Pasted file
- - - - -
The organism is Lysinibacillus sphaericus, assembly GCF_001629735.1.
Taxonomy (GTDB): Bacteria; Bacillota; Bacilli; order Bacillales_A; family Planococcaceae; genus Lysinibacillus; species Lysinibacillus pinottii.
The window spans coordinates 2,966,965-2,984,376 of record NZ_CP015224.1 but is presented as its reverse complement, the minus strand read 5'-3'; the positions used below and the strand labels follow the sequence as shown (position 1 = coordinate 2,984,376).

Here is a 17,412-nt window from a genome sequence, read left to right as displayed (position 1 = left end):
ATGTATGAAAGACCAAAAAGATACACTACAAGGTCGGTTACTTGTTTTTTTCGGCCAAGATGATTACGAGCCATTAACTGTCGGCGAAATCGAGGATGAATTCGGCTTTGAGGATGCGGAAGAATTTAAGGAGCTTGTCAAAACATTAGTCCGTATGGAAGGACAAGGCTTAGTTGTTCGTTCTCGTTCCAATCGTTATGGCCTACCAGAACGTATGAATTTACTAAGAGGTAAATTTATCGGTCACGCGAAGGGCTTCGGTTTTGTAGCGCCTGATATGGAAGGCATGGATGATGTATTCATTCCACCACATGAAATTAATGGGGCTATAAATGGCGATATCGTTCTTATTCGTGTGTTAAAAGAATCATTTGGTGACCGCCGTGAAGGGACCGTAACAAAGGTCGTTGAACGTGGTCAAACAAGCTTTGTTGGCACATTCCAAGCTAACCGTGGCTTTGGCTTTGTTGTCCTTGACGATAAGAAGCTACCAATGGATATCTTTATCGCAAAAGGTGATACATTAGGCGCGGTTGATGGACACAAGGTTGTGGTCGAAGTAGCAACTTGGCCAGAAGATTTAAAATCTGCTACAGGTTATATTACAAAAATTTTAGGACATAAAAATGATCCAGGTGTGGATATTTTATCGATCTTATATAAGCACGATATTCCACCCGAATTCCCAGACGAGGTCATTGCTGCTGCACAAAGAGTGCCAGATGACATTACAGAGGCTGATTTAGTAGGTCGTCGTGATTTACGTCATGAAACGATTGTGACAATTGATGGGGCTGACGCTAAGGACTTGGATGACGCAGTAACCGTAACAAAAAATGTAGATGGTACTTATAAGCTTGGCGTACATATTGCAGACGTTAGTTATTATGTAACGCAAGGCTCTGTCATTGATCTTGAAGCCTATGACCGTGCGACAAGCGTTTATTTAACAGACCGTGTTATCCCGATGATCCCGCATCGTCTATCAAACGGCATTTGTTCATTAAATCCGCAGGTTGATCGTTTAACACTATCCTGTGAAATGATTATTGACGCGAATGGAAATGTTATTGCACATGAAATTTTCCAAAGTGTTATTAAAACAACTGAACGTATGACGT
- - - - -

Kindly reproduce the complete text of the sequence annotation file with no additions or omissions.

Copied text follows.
The organism is Lysinibacillus sphaericus, assembly GCF_001629735.1.
Taxonomy (GTDB): Bacteria; Bacillota; Bacilli; order Bacillales_A; family Planococcaceae; genus Lysinibacillus; species Lysinibacillus pinottii.
The window spans coordinates 2,966,965-2,984,376 of record NZ_CP015224.1 but is presented as its reverse complement, the minus strand read 5'-3'; the positions used below and the strand labels follow the sequence as shown (position 1 = coordinate 2,984,376).

Here is a 17,412-nt window from a genome sequence, read left to right as displayed (position 1 = left end):
ATGTATGAAAGACCAAAAAGATACACTACAAGGTCGGTTACTTGTTTTTTTCGGCCAAGATGATTACGAGCCATTAACTGTCGGCGAAATCGAGGATGAATTCGGCTTTGAGGATGCGGAAGAATTTAAGGAGCTTGTCAAAACATTAGTCCGTATGGAAGGACAAGGCTTAGTTGTTCGTTCTCGTTCCAATCGTTATGGCCTACCAGAACGTATGAATTTACTAAGAGGTAAATTTATCGGTCACGCGAAGGGCTTCGGTTTTGTAGCGCCTGATATGGAAGGCATGGATGATGTATTCATTCCACCACATGAAATTAATGGGGCTATAAATGGCGATATCGTTCTTATTCGTGTGTTAAAAGAATCATTTGGTGACCGCCGTGAAGGGACCGTAACAAAGGTCGTTGAACGTGGTCAAACAAGCTTTGTTGGCACATTCCAAGCTAACCGTGGCTTTGGCTTTGTTGTCCTTGACGATAAGAAGCTACCAATGGATATCTTTATCGCAAAAGGTGATACATTAGGCGCGGTTGATGGACACAAGGTTGTGGTCGAAGTAGCAACTTGGCCAGAAGATTTAAAATCTGCTACAGGTTATATTACAAAAATTTTAGGACATAAAAATGATCCAGGTGTGGATATTTTATCGATCTTATATAAGCACGATATTCCACCCGAATTCCCAGACGAGGTCATTGCTGCTGCACAAAGAGTGCCAGATGACATTACAGAGGCTGATTTAGTAGGTCGTCGTGATTTACGTCATGAAACGATTGTGACAATTGATGGGGCTGACGCTAAGGACTTGGATGACGCAGTAACCGTAACAAAAAATGTAGATGGTACTTATAAGCTTGGCGTACATATTGCAGACGTTAGTTATTATGTAACGCAAGGCTCTGTCATTGATCTTGAAGCCTATGACCGTGCGACAAGCGTTTATTTAACAGACCGTGTTATCCCGATGATCCCGCATCGTCTATCAAACGGCATTTGTTCATTAAATCCGCAGGTTGATCGTTTAACACTATCCTGTGAAATGATTATTGACGCGAATGGAAATGTTATTGCACATGAAATTTTCCAAAGTGTTATTAAAACAACTGAACGTATGACGT